The “Donilon Doctrine” and Transatlantic Relations under Obama

National Security Adviser Tom Donilon, October 8, 2010.

From Jason Horowitz, the Washington Post:  [Tom] Donilon has completed a metamorphosis three decades in the making, rising to the position of President [BarackObama‘s national security adviser and the patron saint of staffers.

"It’s the kind of job I’ve been preparing for, for a long time, frankly," said Donilon, 55. According to one senior administration official, granted anonymity to describe internal deliberations, Donilon picked the national security job over that of White House chief of staff, despite the entreaties of Rahm Emanuel and the pick of posts from Obama.

A chief of staff job would have had Donilon tending to the internal bruises of an administration battered by midterm elections and an abysmal economy. Instead, he chose to focus his later life’s work on the post-Bush-era rebuilding of a national security decision-making process and, more ambitiously, the shifting of America’s stance in the world. To the extent that there is a Donilon Doctrine, it envisions a re-balancing of resources and interests away from Afghanistan, the Middle East and Europe and toward Asia, where he sees America building bigger, better relationships with China and India.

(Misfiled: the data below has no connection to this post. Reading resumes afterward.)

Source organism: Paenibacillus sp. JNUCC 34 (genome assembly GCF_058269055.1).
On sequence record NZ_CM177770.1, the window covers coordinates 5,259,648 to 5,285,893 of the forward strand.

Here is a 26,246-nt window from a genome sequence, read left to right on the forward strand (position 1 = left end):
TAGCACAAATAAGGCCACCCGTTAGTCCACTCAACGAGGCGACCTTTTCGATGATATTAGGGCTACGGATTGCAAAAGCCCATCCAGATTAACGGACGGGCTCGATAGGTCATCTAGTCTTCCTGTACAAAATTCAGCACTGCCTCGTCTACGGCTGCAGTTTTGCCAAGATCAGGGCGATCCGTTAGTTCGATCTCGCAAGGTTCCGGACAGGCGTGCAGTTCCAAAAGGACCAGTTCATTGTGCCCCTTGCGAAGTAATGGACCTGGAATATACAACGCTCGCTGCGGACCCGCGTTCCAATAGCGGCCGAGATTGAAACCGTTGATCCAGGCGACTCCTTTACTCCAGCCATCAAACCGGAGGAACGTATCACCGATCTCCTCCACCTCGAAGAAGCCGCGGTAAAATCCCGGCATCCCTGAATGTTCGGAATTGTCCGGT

"This posture thing is very, very important," Donilon said. "Where do we need more emphasis? Where do we need more resources and attention? And Asia was an area that we thought was very, very important."  (photo: Getty)

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